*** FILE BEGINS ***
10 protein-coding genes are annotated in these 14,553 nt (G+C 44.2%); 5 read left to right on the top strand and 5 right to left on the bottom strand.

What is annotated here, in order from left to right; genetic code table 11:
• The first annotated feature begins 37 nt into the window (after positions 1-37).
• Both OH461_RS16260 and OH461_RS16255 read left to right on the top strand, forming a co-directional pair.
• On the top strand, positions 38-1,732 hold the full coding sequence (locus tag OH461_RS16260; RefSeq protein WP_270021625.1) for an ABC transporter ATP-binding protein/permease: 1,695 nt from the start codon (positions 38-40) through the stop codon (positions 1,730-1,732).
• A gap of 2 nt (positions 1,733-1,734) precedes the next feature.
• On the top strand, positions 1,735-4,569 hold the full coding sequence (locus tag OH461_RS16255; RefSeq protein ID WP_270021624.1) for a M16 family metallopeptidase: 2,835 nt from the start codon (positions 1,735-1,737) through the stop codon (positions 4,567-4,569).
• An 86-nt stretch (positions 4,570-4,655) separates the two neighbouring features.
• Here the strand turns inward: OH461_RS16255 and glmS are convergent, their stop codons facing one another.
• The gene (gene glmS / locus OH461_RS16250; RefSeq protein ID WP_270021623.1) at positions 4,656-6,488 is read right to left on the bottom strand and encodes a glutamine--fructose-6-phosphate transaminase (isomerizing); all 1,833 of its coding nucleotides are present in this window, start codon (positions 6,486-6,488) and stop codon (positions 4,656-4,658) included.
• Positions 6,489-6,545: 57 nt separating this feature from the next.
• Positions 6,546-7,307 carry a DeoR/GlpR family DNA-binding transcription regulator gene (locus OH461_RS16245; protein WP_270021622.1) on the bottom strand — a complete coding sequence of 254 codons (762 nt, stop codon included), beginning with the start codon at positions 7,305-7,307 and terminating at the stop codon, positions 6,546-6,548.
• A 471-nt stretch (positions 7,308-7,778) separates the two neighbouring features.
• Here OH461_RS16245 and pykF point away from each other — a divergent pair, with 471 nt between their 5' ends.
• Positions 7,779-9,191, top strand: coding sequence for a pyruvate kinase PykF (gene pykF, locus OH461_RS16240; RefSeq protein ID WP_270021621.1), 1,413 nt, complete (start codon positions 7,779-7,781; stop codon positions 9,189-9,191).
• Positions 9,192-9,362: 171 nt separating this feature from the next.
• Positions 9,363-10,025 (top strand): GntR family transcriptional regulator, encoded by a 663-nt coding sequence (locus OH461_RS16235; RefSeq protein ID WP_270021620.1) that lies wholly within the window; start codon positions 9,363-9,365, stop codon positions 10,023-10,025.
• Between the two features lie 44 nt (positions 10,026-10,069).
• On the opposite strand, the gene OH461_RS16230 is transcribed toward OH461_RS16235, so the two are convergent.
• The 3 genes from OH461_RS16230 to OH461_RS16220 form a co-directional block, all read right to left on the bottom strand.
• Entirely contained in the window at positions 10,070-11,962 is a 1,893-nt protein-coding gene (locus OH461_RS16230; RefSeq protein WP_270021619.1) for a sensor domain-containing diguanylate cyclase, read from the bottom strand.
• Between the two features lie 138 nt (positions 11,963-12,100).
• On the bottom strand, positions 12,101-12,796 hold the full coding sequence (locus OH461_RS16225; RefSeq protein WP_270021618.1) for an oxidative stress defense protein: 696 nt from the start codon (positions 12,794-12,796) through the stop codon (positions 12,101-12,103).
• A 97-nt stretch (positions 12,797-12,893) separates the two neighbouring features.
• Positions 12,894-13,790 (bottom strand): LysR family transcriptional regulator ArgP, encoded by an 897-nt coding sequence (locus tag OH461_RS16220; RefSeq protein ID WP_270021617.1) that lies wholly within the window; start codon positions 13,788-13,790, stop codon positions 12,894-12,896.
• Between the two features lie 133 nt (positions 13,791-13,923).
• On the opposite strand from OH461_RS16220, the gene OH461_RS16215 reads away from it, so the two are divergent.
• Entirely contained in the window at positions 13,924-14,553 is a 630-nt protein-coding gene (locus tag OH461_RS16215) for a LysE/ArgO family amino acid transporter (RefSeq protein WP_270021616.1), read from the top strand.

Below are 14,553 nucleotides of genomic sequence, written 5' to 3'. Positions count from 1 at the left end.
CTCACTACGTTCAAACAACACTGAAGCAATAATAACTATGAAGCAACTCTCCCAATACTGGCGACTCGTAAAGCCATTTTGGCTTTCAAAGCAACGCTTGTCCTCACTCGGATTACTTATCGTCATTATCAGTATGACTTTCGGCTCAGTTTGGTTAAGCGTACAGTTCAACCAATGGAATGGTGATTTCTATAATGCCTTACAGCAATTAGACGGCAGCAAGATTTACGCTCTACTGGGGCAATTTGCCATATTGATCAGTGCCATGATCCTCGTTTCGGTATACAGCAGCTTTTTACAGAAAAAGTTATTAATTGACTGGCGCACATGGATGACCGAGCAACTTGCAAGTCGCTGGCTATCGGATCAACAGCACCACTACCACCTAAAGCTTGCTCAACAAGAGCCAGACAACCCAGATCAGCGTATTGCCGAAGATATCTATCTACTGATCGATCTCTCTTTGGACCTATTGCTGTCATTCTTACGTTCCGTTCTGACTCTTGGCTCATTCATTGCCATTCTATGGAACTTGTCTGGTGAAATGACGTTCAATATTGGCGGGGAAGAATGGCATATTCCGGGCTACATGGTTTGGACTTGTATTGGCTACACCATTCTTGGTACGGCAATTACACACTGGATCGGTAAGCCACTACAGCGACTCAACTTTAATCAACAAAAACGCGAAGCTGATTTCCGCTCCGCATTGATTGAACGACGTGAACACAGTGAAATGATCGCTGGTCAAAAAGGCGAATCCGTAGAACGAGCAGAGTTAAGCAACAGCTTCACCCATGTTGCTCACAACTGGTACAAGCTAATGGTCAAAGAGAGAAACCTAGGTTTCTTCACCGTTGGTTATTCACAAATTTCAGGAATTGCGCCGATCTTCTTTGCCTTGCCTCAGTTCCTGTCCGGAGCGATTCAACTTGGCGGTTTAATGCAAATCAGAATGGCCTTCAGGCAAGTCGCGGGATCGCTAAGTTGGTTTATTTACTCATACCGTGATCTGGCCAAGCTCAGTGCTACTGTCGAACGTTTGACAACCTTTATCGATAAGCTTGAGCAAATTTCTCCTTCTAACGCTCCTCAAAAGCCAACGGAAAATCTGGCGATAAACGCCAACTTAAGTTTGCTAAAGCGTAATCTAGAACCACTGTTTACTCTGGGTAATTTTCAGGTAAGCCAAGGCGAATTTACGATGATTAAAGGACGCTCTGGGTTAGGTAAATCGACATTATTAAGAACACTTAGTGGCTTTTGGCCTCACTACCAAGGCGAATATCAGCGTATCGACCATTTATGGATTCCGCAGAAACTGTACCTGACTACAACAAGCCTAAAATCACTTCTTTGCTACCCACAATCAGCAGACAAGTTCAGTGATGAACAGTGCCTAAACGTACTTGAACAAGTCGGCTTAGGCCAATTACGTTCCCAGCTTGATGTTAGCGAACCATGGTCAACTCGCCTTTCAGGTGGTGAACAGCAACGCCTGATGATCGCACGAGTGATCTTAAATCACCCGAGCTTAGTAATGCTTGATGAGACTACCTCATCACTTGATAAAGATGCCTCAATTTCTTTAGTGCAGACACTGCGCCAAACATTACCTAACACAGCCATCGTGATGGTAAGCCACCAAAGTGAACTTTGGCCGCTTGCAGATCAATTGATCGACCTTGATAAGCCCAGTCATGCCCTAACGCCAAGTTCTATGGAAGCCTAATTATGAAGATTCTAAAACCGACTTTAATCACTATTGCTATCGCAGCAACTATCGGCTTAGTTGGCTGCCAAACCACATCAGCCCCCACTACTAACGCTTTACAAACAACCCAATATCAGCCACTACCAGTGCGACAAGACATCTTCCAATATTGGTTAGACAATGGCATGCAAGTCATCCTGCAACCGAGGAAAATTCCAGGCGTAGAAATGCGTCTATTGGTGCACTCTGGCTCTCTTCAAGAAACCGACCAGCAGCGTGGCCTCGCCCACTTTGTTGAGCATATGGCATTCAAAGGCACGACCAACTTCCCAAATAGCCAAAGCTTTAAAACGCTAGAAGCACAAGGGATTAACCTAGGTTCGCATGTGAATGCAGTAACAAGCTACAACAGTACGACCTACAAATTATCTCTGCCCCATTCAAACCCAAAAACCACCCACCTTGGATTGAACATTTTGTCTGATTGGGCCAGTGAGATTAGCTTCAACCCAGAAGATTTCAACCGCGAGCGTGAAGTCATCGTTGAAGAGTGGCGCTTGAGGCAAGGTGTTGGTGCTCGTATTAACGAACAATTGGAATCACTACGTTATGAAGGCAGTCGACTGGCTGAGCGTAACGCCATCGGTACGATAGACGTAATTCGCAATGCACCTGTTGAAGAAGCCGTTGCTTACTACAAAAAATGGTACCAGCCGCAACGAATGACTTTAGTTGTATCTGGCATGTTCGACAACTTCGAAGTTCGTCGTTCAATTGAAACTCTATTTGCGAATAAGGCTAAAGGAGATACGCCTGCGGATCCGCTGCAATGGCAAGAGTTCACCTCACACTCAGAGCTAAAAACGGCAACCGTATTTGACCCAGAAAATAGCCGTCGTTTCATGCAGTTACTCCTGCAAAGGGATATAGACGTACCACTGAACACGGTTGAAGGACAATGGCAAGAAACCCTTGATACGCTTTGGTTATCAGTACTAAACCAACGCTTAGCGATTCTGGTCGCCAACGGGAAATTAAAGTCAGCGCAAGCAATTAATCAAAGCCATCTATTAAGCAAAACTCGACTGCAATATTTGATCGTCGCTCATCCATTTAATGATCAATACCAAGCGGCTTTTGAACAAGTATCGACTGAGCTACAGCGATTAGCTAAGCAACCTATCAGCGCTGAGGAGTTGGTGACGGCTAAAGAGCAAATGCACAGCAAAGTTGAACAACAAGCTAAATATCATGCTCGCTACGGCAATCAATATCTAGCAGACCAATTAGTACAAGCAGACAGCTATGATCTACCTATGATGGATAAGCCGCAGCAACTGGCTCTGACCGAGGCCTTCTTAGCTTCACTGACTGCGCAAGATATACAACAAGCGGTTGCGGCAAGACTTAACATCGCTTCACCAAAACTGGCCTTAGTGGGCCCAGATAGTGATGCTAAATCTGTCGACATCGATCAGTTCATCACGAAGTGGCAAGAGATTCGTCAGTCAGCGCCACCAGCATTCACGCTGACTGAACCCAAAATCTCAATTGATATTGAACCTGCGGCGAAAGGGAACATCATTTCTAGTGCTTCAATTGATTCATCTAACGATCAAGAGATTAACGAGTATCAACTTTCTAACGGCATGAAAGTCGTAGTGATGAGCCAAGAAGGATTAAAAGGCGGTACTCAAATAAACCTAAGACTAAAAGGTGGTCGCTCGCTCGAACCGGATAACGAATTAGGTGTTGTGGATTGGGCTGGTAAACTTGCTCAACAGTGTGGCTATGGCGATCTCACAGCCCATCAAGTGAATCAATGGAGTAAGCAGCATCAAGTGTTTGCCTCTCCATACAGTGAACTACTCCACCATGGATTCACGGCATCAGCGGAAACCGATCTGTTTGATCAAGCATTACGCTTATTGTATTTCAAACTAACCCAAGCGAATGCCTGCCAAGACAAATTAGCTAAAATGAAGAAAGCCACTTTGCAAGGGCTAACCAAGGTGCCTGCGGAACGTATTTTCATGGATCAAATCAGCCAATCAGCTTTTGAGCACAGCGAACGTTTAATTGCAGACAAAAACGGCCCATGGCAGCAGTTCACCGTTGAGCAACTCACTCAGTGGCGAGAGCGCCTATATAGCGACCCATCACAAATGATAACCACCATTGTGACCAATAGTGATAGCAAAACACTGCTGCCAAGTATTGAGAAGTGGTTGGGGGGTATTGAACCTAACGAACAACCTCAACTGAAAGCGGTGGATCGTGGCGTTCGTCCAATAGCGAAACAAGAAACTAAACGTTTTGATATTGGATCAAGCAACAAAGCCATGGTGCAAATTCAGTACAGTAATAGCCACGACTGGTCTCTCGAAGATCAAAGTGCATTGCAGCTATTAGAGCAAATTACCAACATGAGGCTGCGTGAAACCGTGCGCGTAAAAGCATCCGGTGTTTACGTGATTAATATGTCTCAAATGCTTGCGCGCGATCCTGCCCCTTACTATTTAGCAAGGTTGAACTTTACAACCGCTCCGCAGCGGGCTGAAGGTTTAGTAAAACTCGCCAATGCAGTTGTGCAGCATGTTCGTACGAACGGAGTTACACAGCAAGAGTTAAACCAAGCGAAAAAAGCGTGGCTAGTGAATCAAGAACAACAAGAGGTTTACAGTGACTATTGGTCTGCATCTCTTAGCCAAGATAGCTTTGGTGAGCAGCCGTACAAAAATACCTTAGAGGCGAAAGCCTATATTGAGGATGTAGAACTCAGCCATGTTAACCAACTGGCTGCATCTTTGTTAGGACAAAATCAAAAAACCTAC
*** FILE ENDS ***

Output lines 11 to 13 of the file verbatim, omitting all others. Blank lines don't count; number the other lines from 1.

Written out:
• Positions 6,489-6,545: 57 nt separating this feature from the next.
• Positions 6,546-7,307 carry a DeoR/GlpR family DNA-binding transcription regulator gene (locus OH461_RS16245; protein WP_270021622.1) on the bottom strand — a complete coding sequence of 254 codons (762 nt, stop codon included), beginning with the start codon at positions 7,305-7,307 and terminating at the stop codon, positions 6,546-6,548.
• A 471-nt stretch (positions 7,308-7,778) separates the two neighbouring features.